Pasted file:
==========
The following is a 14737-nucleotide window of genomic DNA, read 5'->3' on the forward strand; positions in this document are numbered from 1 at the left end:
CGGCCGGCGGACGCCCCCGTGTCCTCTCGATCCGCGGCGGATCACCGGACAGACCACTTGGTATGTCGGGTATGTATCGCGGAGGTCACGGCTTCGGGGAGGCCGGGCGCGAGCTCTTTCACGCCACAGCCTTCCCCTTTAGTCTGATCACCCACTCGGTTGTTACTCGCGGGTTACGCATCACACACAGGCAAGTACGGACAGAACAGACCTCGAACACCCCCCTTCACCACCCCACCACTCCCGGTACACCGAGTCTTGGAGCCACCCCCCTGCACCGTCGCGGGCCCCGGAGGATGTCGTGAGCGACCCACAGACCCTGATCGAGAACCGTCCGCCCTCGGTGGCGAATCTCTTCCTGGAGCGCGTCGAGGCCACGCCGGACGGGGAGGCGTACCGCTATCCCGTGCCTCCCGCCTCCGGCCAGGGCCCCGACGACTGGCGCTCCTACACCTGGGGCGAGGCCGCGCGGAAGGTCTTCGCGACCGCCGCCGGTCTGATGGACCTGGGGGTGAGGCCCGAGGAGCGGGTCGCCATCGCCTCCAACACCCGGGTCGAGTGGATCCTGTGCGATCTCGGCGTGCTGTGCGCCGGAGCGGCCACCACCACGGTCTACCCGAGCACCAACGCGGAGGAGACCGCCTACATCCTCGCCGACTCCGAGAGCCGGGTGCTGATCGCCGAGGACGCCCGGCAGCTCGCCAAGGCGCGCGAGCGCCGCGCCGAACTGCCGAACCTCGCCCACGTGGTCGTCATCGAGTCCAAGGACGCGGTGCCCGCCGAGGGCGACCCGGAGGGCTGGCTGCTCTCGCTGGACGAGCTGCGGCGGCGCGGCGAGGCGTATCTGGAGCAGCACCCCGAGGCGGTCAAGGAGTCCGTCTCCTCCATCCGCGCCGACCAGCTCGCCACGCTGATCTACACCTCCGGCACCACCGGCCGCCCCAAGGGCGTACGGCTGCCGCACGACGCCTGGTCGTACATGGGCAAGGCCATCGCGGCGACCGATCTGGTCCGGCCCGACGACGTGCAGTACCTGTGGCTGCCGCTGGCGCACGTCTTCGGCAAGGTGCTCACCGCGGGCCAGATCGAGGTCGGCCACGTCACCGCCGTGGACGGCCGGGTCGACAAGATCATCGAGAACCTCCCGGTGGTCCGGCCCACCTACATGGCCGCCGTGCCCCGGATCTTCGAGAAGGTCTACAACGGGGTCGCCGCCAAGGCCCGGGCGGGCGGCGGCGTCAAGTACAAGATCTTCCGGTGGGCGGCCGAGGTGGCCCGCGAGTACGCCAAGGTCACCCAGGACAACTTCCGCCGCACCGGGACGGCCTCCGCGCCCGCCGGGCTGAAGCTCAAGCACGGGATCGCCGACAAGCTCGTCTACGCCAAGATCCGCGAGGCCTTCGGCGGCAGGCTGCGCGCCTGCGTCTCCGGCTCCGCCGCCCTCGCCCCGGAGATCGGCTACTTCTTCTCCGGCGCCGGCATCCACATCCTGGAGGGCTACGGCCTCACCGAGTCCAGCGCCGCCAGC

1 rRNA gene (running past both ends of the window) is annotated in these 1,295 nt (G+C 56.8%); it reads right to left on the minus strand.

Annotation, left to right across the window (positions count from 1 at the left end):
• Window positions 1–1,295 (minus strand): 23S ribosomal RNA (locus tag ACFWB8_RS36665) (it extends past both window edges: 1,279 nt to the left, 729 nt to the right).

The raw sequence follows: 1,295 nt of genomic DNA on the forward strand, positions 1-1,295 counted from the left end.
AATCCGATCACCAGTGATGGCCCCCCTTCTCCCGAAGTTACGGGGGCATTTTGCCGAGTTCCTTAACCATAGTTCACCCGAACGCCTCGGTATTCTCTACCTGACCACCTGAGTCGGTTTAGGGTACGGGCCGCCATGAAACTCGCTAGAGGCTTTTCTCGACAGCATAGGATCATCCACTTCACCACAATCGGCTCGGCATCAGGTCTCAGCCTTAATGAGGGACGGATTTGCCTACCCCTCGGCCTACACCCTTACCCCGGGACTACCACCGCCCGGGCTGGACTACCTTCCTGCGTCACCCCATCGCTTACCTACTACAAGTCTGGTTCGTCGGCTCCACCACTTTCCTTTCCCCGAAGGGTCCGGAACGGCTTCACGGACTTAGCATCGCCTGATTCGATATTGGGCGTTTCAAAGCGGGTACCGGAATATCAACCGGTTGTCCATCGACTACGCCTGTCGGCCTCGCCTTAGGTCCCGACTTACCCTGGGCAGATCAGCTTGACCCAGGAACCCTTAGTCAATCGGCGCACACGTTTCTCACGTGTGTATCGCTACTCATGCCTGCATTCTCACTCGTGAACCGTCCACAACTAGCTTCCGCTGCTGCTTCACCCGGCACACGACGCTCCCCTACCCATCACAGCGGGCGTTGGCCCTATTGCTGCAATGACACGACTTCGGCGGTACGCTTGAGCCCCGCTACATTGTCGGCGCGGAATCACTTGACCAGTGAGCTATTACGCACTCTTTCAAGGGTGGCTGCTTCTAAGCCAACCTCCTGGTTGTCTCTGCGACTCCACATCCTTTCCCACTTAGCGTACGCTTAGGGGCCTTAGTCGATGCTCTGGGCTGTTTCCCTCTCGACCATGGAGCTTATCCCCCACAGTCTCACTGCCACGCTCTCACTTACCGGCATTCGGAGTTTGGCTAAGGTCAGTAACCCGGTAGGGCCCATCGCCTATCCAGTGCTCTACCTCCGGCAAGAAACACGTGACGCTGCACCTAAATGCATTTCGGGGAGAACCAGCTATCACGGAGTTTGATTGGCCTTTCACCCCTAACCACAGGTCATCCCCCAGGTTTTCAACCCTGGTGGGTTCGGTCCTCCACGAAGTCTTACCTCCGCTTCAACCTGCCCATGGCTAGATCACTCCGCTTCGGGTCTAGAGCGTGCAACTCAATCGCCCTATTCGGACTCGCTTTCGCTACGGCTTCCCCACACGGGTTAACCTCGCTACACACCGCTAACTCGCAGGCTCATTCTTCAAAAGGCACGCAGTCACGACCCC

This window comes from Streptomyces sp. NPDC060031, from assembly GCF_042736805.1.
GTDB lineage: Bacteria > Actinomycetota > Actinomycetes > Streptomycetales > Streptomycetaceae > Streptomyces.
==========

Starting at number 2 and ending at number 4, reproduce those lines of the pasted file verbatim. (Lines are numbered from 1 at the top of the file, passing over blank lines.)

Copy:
CGGCCGGCGGACGCCCCCGTGTCCTCTCGATCCGCGGCGGATCACCGGACAGACCACTTGGTATGTCGGGTATGTATCGCGGAGGTCACGGCTTCGGGGAGGCCGGGCGCGAGCTCTTTCACGCCACAGCCTTCCCCTTTAGTCTGATCACCCACTCGGTTGTTACTCGCGGGTTACGCATCACACACAGGCAAGTACGGACAGAACAGACCTCGAACACCCCCCTTCACCACCCCACCACTCCCGGTACACCGAGTCTTGGAGCCACCCCCCTGCACCGTCGCGGGCCCCGGAGGATGTCGTGAGCGACCCACAGACCCTGATCGAGAACCGTCCGCCCTCGGTGGCGAATCTCTTCCTGGAGCGCGTCGAGGCCACGCCGGACGGGGAGGCGTACCGCTATCCCGTGCCTCCCGCCTCCGGCCAGGGCCCCGACGACTGGCGCTCCTACACCTGGGGCGAGGCCGCGCGGAAGGTCTTCGCGACCGCCGCCGGTCTGATGGACCTGGGGGTGAGGCCCGAGGAGCGGGTCGCCATCGCCTCCAACACCCGGGTCGAGTGGATCCTGTGCGATCTCGGCGTGCTGTGCGCCGGAGCGGCCACCACCACGGTCTACCCGAGCACCAACGCGGAGGAGACCGCCTACATCCTCGCCGACTCCGAGAGCCGGGTGCTGATCGCCGAGGACGCCCGGCAGCTCGCCAAGGCGCGCGAGCGCCGCGCCGAACTGCCGAACCTCGCCCACGTGGTCGTCATCGAGTCCAAGGACGCGGTGCCCGCCGAGGGCGACCCGGAGGGCTGGCTGCTCTCGCTGGACGAGCTGCGGCGGCGCGGCGAGGCGTATCTGGAGCAGCACCCCGAGGCGGTCAAGGAGTCCGTCTCCTCCATCCGCGCCGACCAGCTCGCCACGCTGATCTACACCTCCGGCACCACCGGCCGCCCCAAGGGCGTACGGCTGCCGCACGACGCCTGGTCGTACATGGGCAAGGCCATCGCGGCGACCGATCTGGTCCGGCCCGACGACGTGCAGTACCTGTGGCTGCCGCTGGCGCACGTCTTCGGCAAGGTGCTCACCGCGGGCCAGATCGAGGTCGGCCACGTCACCGCCGTGGACGGCCGGGTCGACAAGATCATCGAGAACCTCCCGGTGGTCCGGCCCACCTACATGGCCGCCGTGCCCCGGATCTTCGAGAAGGTCTACAACGGGGTCGCCGCCAAGGCCCGGGCGGGCGGCGGCGTCAAGTACAAGATCTTCCGGTGGGCGGCCGAGGTGGCCCGCGAGTACGCCAAGGTCACCCAGGACAACTTCCGCCGCACCGGGACGGCCTCCGCGCCCGCCGGGCTGAAGCTCAAGCACGGGATCGCCGACAAGCTCGTCTACGCCAAGATCCGCGAGGCCTTCGGCGGCAGGCTGCGCGCCTGCGTCTCCGGCTCCGCCGCCCTCGCCCCGGAGATCGGCTACTTCTTCTCCGGCGCCGGCATCCACATCCTGGAGGGCTACGGCCTCACCGAGTCCAGCGCCGCCAGC

1 rRNA gene (running past both ends of the window) is annotated in these 1,295 nt (G+C 56.8%); it reads right to left on the minus strand.

Annotation, left to right across the window (positions count from 1 at the left end):